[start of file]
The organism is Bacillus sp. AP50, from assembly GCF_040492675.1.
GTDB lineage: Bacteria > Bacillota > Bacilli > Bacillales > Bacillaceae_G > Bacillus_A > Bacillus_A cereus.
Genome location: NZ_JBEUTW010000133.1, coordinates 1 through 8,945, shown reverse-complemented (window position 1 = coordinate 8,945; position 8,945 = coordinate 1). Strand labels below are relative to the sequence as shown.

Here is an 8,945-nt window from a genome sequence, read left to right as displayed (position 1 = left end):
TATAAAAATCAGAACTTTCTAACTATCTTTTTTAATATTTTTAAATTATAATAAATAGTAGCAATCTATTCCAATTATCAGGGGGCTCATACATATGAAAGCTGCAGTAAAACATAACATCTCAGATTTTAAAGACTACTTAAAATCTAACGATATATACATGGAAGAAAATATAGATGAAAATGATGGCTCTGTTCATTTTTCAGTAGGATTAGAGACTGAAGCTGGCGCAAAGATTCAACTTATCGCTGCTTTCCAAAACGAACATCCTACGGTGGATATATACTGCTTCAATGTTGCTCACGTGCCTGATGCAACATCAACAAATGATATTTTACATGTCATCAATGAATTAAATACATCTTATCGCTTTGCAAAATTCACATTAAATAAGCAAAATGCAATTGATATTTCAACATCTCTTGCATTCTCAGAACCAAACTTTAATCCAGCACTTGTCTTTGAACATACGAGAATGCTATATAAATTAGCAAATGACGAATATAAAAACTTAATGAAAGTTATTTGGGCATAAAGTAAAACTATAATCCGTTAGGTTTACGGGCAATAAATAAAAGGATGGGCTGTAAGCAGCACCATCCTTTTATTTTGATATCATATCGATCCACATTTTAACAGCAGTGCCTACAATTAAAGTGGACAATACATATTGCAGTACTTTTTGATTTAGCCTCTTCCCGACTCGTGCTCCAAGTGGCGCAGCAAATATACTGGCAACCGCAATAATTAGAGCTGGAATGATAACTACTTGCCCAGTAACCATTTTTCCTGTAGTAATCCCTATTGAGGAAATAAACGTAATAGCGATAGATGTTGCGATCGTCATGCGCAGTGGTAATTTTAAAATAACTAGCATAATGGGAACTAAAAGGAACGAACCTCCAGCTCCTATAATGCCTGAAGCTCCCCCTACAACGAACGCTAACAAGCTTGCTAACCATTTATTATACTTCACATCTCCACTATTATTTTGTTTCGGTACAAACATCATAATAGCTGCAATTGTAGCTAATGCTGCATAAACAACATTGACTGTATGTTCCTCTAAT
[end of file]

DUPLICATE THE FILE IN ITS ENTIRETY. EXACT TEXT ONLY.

The organism is Bacillus sp. AP50, from assembly GCF_040492675.1.
GTDB lineage: Bacteria > Bacillota > Bacilli > Bacillales > Bacillaceae_G > Bacillus_A > Bacillus_A cereus.
Genome location: NZ_JBEUTW010000133.1, coordinates 1 through 8,945, shown reverse-complemented (window position 1 = coordinate 8,945; position 8,945 = coordinate 1). Strand labels below are relative to the sequence as shown.

Here is an 8,945-nt window from a genome sequence, read left to right as displayed (position 1 = left end):
TATAAAAATCAGAACTTTCTAACTATCTTTTTTAATATTTTTAAATTATAATAAATAGTAGCAATCTATTCCAATTATCAGGGGGCTCATACATATGAAAGCTGCAGTAAAACATAACATCTCAGATTTTAAAGACTACTTAAAATCTAACGATATATACATGGAAGAAAATATAGATGAAAATGATGGCTCTGTTCATTTTTCAGTAGGATTAGAGACTGAAGCTGGCGCAAAGATTCAACTTATCGCTGCTTTCCAAAACGAACATCCTACGGTGGATATATACTGCTTCAATGTTGCTCACGTGCCTGATGCAACATCAACAAATGATATTTTACATGTCATCAATGAATTAAATACATCTTATCGCTTTGCAAAATTCACATTAAATAAGCAAAATGCAATTGATATTTCAACATCTCTTGCATTCTCAGAACCAAACTTTAATCCAGCACTTGTCTTTGAACATACGAGAATGCTATATAAATTAGCAAATGACGAATATAAAAACTTAATGAAAGTTATTTGGGCATAAAGTAAAACTATAATCCGTTAGGTTTACGGGCAATAAATAAAAGGATGGGCTGTAAGCAGCACCATCCTTTTATTTTGATATCATATCGATCCACATTTTAACAGCAGTGCCTACAATTAAAGTGGACAATACATATTGCAGTACTTTTTGATTTAGCCTCTTCCCGACTCGTGCTCCAAGTGGCGCAGCAAATATACTGGCAACCGCAATAATTAGAGCTGGAATGATAACTACTTGCCCAGTAACCATTTTTCCTGTAGTAATCCCTATTGAGGAAATAAACGTAATAGCGATAGATGTTGCGATCGTCATGCGCAGTGGTAATTTTAAAATAACTAGCATAATGGGAACTAAAAGGAACGAACCTCCAGCTCCTATAATGCCTGAAGCTCCCCCTACAACGAACGCTAACAAGCTTGCTAACCATTTATTATACTTCACATCTCCACTATTATTTTGTTTCGGTACAAACATCATAATAGCTGCAATTGTAGCTAATGCTGCATAAACAACATTGACTGTATGTTCCTCTAAT